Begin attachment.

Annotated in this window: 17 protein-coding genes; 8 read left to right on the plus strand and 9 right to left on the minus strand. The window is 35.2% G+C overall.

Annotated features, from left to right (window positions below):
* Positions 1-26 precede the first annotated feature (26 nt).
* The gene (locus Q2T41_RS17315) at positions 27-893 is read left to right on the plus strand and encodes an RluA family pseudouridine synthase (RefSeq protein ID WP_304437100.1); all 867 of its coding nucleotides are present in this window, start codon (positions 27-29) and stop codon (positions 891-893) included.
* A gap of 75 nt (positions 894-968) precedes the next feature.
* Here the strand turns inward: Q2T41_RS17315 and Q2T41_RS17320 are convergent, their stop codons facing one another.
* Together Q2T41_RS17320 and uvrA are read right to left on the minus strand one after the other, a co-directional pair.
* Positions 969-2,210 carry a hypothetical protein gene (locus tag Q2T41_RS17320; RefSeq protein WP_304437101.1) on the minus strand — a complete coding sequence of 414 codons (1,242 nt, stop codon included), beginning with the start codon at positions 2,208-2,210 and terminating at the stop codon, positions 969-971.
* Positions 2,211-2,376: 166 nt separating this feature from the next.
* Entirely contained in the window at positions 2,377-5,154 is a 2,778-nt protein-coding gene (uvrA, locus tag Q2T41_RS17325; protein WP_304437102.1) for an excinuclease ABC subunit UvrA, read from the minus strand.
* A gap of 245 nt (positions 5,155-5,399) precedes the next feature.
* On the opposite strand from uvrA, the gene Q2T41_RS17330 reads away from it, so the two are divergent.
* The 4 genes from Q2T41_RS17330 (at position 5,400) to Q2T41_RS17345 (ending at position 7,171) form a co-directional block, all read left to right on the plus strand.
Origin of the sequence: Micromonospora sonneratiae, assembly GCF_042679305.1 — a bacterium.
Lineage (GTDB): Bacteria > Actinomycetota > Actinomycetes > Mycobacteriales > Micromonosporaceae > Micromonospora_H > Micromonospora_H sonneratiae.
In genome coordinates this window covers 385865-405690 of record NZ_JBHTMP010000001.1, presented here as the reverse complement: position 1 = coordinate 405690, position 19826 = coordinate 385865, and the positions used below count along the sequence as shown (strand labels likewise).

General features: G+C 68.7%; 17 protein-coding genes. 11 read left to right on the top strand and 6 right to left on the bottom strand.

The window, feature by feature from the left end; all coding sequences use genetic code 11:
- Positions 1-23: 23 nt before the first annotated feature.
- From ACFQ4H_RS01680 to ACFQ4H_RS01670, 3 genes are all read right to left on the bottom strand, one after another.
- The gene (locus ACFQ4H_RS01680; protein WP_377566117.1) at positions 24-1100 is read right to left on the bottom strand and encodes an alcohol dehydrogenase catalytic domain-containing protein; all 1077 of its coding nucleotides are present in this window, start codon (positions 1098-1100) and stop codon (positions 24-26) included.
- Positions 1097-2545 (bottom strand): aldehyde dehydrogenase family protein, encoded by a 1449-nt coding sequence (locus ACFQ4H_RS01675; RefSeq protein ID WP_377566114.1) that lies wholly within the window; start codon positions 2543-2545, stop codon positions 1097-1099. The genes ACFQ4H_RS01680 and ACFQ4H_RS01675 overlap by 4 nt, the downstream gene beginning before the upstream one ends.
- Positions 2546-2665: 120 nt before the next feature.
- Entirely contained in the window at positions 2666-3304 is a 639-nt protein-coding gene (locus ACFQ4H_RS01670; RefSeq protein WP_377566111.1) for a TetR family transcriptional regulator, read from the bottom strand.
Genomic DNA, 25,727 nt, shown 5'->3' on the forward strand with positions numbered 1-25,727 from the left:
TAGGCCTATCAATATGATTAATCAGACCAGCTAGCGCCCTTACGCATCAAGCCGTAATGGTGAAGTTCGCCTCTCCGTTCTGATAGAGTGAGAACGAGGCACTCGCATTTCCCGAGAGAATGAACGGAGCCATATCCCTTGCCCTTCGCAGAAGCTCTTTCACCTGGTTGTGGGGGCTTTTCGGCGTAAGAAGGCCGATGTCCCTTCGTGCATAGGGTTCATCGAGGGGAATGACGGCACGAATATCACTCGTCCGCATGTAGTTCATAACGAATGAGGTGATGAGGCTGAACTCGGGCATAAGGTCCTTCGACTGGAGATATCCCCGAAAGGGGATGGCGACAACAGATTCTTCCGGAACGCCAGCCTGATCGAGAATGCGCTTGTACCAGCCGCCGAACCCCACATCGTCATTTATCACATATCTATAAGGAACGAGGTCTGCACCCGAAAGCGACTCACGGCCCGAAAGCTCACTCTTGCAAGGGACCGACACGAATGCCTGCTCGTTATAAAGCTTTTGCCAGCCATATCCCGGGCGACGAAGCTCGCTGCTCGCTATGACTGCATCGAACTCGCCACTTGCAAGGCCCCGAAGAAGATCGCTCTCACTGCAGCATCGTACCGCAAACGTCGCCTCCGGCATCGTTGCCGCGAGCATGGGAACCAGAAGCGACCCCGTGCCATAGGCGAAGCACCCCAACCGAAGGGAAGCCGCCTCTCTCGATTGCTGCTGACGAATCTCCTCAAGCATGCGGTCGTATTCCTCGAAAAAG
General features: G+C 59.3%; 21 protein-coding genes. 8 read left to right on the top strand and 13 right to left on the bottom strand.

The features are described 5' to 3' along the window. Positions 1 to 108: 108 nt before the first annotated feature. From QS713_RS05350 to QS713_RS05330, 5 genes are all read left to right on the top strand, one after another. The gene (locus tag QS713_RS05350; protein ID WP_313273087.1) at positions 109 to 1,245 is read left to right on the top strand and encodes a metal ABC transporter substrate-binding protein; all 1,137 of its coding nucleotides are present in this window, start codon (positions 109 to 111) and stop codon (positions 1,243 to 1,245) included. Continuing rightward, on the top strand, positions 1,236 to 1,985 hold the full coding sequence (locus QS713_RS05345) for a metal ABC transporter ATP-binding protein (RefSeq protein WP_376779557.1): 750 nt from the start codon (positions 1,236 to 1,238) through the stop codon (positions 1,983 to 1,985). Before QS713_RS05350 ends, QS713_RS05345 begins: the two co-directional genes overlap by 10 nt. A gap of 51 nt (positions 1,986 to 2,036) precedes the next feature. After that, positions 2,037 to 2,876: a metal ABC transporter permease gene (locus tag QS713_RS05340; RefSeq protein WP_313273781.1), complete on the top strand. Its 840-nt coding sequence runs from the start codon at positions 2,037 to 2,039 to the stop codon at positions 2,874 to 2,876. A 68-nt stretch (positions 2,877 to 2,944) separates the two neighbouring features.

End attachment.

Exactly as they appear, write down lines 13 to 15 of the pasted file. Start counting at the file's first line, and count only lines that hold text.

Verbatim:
* The 4 genes from Q2T41_RS17330 (at position 5,400) to Q2T41_RS17345 (ending at position 7,171) form a co-directional block, all read left to right on the plus strand.
Origin of the sequence: Micromonospora sonneratiae, assembly GCF_042679305.1 — a bacterium.
Lineage (GTDB): Bacteria > Actinomycetota > Actinomycetes > Mycobacteriales > Micromonosporaceae > Micromonospora_H > Micromonospora_H sonneratiae.